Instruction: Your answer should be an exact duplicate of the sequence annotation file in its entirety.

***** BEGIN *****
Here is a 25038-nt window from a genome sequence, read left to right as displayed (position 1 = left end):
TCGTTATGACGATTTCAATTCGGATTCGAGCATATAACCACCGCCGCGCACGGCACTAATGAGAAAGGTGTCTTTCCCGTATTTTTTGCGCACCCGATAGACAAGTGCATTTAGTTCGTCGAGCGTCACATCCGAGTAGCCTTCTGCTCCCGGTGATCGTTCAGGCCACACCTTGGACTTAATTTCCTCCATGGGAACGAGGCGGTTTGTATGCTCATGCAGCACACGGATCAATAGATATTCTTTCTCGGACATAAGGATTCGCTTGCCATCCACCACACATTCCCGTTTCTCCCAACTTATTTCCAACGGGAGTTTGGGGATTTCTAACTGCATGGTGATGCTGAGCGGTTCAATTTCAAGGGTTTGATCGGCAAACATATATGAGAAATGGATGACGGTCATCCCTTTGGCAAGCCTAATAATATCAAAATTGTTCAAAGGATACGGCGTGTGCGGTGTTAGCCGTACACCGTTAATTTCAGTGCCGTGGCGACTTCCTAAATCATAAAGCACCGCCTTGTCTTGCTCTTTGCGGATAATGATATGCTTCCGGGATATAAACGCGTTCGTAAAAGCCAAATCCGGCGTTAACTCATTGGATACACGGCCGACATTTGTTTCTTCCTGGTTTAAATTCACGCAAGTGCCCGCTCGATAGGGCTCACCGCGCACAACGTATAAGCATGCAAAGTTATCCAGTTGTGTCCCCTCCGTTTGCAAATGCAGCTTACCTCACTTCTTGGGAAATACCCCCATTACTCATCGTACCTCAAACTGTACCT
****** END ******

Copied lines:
Here is a 25038-nt window from a genome sequence, read left to right as displayed (position 1 = left end):
TCGTTATGACGATTTCAATTCGGATTCGAGCATATAACCACCGCCGCGCACGGCACTAATGAGAAAGGTGTCTTTCCCGTATTTTTTGCGCACCCGATAGACAAGTGCATTTAGTTCGTCGAGCGTCACATCCGAGTAGCCTTCTGCTCCCGGTGATCGTTCAGGCCACACCTTGGACTTAATTTCCTCCATGGGAACGAGGCGGTTTGTATGCTCATGCAGCACACGGATCAATAGATATTCTTTCTCGGACATAAGGATTCGCTTGCCATCCACCACACATTCCCGTTTCTCCCAACTTATTTCCAACGGGAGTTTGGGGATTTCTAACTGCATGGTGATGCTGAGCGGTTCAATTTCAAGGGTTTGATCGGCAAACATATATGAGAAATGGATGACGGTCATCCCTTTGGCAAGCCTAATAATATCAAAATTGTTCAAAGGATACGGCGTGTGCGGTGTTAGCCGTACACCGTTAATTTCAGTGCCGTGGCGACTTCCTAAATCATAAAGCACCGCCTTGTCTTGCTCTTTGCGGATAATGATATGCTTCCGGGATATAAACGCGTTCGTAAAAGCCAAATCCGGCGTTAACTCATTGGATACACGGCCGACATTTGTTTCTTCCTGGTTTAAATTCACGCAAGTGCCCGCTCGATAGGGCTCACCGCGCACAACGTATAAGCATGCAAAGTTATCCAGTTGTGTCCCCTCCGTTTGCAAATGCAGCTTACCTCACTTCTTGGGAAATACCCCCATTACTCATCGTACCTCAAACTGTACCT